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Auguste Comte, Course of Positive Philosophy (1830)

CHAPTER 1

Account of the Aim of This Work;
View of the Nature and Importance of the Positive Philosophy

A general statement of any system of philosophy may be either a sketch of a doctrine to be established, or a summary of a doctrine already established. If greater value belongs to the last, the first is still important, as characterizing from its origin the subject to be treated. In a case like the present, where the proposed study is vast and hitherto indeterminate, it is especially important that the field of research should be marked out with all possible accuracy. . . .

In order to understand the true value and character of the positive philosophy, we must take a brief general view of the progressive course of the human mind, regarded as a whole, for no conception can be understood otherwise than through its history.

From the study of the development of human intelligence, in all directions, and through all times, the discovery arises of a great fundamental law, to which it is necessarily subject, and which has a solid foundation of proof, both in the facts of our organization and in our historical experience. The law is this: that each of our leading conceptions -- each branch of our knowledge -- passes successively through three different theoretical conditions: the theological, or fictitious; the metaphysical, or abstract; and the scientific, or positive. In other words, the human mind, by its nature, employs in its progress three methods of philosophizing, the character of which is essentially different, and even radically opposed: namely, the theological method, the metaphysical, and the positive. Hence arise three philosophies, or general systems of conceptions on the aggregate of phenomena, each of which excludes the others. The first is the necessary point of departure of the human understanding, and the third is its fixed and definitive state. The second is merely a state of transition.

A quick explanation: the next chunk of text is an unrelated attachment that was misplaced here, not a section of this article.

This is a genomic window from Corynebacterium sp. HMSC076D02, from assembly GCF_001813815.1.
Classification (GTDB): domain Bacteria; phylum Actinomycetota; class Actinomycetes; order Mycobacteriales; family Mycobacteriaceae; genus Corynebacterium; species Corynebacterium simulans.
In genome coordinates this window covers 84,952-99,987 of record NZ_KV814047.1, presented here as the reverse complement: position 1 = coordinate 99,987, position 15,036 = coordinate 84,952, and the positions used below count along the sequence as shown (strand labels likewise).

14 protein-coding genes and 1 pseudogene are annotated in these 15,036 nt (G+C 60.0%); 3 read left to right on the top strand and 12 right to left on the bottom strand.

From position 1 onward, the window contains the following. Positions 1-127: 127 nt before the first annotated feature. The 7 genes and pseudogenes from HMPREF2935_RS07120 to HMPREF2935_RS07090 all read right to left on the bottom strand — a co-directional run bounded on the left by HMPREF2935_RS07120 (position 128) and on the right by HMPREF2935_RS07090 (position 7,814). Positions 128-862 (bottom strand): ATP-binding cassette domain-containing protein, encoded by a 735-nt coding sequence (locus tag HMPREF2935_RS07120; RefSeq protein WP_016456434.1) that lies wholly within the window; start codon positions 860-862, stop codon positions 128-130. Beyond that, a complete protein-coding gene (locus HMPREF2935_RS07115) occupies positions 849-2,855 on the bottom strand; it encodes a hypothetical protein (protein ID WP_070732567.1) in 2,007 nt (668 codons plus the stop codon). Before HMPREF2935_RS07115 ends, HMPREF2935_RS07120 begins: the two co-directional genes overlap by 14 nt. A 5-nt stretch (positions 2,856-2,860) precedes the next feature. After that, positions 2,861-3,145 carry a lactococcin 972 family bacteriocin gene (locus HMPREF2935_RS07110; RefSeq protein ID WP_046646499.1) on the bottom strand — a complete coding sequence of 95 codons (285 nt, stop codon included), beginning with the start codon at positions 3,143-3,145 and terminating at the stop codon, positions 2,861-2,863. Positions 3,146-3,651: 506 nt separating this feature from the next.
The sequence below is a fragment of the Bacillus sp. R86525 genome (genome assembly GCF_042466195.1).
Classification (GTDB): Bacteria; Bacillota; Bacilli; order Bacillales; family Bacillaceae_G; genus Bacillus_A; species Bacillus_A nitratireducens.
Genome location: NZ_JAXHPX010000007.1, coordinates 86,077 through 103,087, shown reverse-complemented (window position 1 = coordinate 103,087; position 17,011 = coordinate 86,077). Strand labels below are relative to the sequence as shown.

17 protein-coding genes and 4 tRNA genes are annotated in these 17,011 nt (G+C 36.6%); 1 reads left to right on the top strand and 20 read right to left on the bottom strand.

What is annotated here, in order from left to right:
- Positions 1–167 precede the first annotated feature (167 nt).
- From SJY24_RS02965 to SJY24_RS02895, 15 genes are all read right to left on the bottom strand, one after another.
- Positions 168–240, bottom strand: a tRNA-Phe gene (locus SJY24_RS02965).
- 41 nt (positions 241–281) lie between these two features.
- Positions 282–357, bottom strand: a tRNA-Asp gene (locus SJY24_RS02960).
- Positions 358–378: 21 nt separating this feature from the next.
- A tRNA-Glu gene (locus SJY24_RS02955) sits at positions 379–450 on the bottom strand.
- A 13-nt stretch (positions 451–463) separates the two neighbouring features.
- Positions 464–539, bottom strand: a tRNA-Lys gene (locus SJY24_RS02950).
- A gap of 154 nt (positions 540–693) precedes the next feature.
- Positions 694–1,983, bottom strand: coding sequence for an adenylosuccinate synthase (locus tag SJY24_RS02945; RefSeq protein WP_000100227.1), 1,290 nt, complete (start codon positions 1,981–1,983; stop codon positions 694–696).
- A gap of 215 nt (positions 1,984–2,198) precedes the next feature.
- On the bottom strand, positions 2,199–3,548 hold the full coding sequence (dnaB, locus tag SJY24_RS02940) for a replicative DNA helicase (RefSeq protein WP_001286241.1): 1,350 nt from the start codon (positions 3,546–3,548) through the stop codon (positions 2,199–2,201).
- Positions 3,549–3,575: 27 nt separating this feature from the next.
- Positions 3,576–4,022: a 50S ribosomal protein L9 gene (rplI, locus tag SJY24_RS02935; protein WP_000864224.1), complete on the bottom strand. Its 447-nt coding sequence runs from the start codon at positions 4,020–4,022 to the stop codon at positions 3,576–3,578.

In the theological state, the human mind, seeking the essential nature of beings, the first and final causes (the origin and purpose) of all effects -- in short, absolute knowledge -- supposes all phenomena to be produced by the immediate action of supernatural beings.

In the metaphysical state, which is only a modification of the first, the mind supposes, instead of supernatural beings, abstract forces, veritable entities (that is, personified abstractions) inherent in all beings, and capable of producing all phenomena. What is called the explanation of phenomena is, in this stage, a mere reference of each to its proper entity.

In the final, the positive, state, the mind has given over the vain search after absolute notions, the origin and destination of the universe, and the causes of phenomena, and applies itself to the study of their laws -- that is, their invariable relations of succession and resemblance. Reasoning and observation, duly combined, are the means of this knowledge. What is now understood when we speak of an explanation of facts is simply the establishment of a connection between single phenomena and some general facts, the number of which continually diminishes with the progress of science.